July 22 – Happy Birthday Sparky Lyle and Remembering the Major
Sparky Lyle was born in DuBois, PA on this date in 1944. I was a huge Sparky fan. When the Yankees grabbed him from the Red Sox in exchange for Danny Cater just before the 1972 season started, I knew it was a good move by the Yankees but I had no idea it would turn out to be one of the greatest trades in Pinstripe history. To understand the impact Lyle had on the Yankees, you need to consider what the Yankee bullpen was like before “The Count” arrived. In 1971, Lindy McDaniel and Jack Aker had shared the Yankee closer role and tied for the team lead in saves with four each. That’s right, it’s not a typo, four saves led the team. In Lyle’s first season as a Yankee, he saved 35 games and won nine more. The Yankees won 79 games that year and Lyle was involved in a total of 44 of those victories. His 1972 ERA was an amazing 1.95. Within a single season, Lyle had turned the Yankee bullpen into one of the best in the league. Gabe Paul continued to work his magic with clever trades over the next few seasons and by 1977 the Yankees were World Series winners and Sparky Lyle won the AL Cy Young Award with a 13-5 record, 26 saves and a 2.17 ERA. He went on to win three games during the 1977 postseason and cemented his reputation as one of the elite closers in all of baseball. So what does George Steinbrenner do? He goes out and signs another elite closer named Goose Gossage.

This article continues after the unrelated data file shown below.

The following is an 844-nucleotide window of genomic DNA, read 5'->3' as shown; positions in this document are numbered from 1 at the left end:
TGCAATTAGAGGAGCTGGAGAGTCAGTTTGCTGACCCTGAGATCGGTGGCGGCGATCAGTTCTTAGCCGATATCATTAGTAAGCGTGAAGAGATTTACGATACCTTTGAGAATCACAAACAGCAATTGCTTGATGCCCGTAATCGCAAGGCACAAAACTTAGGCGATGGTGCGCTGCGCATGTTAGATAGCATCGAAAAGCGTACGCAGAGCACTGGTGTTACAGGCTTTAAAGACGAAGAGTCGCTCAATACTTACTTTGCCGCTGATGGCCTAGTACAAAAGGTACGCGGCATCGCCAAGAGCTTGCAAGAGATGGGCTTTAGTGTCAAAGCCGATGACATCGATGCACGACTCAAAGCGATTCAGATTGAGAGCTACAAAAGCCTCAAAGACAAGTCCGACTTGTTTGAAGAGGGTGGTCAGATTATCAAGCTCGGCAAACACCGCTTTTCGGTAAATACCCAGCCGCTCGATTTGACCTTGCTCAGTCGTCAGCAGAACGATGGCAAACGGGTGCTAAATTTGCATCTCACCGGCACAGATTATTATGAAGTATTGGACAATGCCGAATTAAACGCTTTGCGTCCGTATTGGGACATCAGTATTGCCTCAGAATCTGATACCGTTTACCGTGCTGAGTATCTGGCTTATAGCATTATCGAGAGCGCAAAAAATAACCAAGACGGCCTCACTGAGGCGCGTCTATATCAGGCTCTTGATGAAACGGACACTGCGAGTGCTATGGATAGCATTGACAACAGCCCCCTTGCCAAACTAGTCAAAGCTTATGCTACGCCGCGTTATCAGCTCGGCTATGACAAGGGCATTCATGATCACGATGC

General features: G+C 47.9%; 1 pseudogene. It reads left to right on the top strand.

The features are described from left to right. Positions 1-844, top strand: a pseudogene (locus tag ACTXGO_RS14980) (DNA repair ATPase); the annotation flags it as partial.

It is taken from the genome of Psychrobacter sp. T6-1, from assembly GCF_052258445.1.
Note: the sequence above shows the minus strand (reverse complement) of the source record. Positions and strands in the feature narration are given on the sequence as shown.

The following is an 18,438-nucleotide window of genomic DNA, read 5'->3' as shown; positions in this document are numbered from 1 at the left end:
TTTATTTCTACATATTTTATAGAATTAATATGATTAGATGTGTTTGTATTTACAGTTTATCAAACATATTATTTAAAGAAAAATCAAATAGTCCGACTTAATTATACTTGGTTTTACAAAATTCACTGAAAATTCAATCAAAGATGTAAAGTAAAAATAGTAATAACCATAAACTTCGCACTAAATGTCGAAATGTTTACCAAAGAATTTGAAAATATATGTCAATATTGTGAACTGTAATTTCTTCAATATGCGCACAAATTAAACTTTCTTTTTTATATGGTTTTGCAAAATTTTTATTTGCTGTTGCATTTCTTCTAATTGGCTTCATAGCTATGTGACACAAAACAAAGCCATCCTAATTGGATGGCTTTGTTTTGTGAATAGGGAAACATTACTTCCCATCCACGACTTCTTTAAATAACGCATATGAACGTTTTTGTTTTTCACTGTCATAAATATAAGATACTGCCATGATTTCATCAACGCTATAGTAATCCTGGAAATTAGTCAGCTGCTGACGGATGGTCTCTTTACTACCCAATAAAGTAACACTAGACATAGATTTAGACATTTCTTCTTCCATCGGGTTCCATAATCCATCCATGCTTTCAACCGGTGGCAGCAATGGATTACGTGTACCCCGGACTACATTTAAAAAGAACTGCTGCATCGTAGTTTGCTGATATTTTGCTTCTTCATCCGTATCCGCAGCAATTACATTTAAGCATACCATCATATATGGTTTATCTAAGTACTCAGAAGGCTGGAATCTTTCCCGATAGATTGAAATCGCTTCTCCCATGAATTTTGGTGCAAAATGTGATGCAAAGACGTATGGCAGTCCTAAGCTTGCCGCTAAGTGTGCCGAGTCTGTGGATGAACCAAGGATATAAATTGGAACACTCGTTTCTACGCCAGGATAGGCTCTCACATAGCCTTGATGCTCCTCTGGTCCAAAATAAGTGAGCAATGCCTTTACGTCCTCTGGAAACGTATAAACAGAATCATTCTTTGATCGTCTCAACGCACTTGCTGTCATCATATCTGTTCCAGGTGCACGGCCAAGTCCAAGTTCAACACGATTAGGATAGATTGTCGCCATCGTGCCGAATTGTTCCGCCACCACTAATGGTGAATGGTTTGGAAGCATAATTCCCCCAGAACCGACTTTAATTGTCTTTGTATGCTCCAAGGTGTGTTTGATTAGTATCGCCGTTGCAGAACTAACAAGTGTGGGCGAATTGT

Sparky’s wasn’t the only Yankee career Goose helped end. Ironically, another one belonged to this former teammate of Lyle’s who shares his July 22nd birthday. This former Yankee starting pitcher also share the Count’s birthday.
In what has become a month of notable Yankee passings, the death of former Yankee skipper Ralph Houk yesterday, at the age of 90, brought back memories of both his tremendous three-year start as Yankee skipper and the disappointing finish he had in pinstripes. But win or lose, those who played baseball for Houk loved him and were inspired by his leadership qualities as were the soldiers who followed this gallant WWII Silver Star winner onto Omaha Beach on D-Day, in 1944. May he rest in peace.